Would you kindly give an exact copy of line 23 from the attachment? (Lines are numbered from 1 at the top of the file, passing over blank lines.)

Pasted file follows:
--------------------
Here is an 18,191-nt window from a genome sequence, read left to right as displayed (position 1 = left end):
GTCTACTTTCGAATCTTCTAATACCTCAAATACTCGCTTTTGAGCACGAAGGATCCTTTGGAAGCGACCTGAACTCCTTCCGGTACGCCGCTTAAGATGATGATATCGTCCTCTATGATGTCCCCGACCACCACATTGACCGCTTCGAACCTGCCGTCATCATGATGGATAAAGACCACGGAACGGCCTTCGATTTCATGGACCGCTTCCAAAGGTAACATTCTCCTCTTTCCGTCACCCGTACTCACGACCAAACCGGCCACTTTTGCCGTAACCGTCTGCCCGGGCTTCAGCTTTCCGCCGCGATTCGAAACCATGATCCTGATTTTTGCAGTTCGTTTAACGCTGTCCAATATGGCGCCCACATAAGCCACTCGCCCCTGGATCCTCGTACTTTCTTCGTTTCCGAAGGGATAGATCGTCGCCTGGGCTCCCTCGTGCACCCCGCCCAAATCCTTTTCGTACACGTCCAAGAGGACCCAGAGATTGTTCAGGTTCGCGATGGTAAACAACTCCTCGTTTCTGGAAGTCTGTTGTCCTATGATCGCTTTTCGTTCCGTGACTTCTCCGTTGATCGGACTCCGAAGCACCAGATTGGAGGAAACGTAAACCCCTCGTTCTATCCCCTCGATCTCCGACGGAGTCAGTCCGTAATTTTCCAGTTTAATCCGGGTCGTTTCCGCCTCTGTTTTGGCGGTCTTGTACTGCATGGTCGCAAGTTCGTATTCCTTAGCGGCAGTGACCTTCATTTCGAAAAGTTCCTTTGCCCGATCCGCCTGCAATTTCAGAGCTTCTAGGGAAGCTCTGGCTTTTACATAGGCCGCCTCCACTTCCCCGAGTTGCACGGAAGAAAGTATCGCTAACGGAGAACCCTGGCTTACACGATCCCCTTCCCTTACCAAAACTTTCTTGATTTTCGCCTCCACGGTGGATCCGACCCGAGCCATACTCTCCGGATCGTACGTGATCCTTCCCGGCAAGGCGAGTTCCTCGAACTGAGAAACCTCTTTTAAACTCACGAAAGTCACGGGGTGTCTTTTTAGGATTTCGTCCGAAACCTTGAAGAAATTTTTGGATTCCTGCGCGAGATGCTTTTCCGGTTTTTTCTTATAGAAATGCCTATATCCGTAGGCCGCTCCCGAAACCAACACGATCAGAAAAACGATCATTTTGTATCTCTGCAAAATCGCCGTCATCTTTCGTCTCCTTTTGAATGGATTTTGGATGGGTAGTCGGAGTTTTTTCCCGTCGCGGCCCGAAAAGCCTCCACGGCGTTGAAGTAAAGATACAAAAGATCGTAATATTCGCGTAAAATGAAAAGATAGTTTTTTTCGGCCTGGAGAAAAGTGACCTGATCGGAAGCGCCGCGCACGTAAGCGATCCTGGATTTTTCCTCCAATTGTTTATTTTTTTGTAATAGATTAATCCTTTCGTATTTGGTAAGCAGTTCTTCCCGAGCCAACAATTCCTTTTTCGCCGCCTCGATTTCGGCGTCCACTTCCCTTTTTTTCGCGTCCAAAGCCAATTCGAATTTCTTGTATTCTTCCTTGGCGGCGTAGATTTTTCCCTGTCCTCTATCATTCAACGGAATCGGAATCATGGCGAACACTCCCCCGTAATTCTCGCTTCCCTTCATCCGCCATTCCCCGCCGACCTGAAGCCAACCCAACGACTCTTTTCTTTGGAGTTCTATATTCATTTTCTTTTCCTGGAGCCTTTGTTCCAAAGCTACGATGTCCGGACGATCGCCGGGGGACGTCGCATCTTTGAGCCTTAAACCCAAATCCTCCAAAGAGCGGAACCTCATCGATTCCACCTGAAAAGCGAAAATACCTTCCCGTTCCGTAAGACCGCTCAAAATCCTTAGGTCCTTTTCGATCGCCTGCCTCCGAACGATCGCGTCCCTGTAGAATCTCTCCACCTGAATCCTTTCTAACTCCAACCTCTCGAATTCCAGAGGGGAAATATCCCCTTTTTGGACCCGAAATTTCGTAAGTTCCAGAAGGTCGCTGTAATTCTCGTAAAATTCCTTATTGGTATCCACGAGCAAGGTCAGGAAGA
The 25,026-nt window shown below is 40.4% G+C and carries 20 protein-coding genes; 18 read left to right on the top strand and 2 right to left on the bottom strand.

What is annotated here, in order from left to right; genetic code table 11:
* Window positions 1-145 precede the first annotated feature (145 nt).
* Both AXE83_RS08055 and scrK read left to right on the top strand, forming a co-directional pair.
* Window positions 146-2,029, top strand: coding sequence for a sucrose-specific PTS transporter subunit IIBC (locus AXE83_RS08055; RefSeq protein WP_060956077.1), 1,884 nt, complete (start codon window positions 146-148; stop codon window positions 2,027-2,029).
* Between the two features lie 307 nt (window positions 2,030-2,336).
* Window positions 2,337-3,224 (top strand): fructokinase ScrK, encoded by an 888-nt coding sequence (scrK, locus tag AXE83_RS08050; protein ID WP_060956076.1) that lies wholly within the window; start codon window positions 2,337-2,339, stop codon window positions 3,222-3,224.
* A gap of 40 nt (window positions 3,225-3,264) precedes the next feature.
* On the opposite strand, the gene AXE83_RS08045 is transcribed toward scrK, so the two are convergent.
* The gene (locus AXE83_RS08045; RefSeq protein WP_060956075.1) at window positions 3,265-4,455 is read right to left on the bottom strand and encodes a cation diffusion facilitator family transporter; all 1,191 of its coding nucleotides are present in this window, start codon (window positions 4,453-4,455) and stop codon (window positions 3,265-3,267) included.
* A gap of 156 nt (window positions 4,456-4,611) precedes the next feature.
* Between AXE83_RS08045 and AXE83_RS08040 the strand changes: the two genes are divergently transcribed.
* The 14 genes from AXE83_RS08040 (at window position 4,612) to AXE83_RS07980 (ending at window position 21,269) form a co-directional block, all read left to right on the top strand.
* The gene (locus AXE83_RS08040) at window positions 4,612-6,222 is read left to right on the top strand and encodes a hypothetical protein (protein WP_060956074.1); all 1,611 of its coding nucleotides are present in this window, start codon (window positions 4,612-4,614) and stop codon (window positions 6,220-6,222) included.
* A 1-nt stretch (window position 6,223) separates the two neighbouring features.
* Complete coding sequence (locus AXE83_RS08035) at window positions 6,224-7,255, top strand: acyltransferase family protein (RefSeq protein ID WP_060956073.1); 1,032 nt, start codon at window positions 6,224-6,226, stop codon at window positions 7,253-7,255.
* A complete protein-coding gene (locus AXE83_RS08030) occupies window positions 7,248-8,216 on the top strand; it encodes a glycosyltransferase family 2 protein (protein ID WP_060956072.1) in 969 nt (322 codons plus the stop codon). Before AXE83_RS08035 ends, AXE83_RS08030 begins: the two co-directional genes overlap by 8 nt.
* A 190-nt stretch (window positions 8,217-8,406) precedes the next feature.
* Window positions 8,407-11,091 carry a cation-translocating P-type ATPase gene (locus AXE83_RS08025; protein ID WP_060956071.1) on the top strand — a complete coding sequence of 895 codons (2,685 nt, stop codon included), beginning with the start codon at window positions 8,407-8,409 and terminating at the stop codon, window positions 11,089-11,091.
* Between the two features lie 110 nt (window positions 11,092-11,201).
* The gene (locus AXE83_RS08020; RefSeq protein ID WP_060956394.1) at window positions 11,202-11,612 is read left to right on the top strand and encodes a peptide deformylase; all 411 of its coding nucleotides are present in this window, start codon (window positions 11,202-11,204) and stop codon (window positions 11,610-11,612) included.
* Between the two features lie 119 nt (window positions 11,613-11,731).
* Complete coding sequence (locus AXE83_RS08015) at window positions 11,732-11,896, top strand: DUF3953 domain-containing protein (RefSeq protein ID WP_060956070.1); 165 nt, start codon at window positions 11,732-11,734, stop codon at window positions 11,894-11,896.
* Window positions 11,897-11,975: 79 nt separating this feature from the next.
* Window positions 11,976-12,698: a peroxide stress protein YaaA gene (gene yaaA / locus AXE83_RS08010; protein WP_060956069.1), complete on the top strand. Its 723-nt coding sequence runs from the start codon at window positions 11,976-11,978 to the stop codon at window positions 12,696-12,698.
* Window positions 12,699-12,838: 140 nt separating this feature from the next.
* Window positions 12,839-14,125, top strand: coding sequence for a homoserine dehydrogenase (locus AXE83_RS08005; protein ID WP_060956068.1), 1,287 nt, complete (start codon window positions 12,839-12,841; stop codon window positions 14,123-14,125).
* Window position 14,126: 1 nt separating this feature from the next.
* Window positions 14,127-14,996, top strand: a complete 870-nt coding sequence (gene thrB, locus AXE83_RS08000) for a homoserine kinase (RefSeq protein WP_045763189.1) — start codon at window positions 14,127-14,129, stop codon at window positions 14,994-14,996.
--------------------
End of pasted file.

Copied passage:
* The gene (locus AXE83_RS08020; RefSeq protein ID WP_060956394.1) at window positions 11,202-11,612 is read left to right on the top strand and encodes a peptide deformylase; all 411 of its coding nucleotides are present in this window, start codon (window positions 11,202-11,204) and stop codon (window positions 11,610-11,612) included.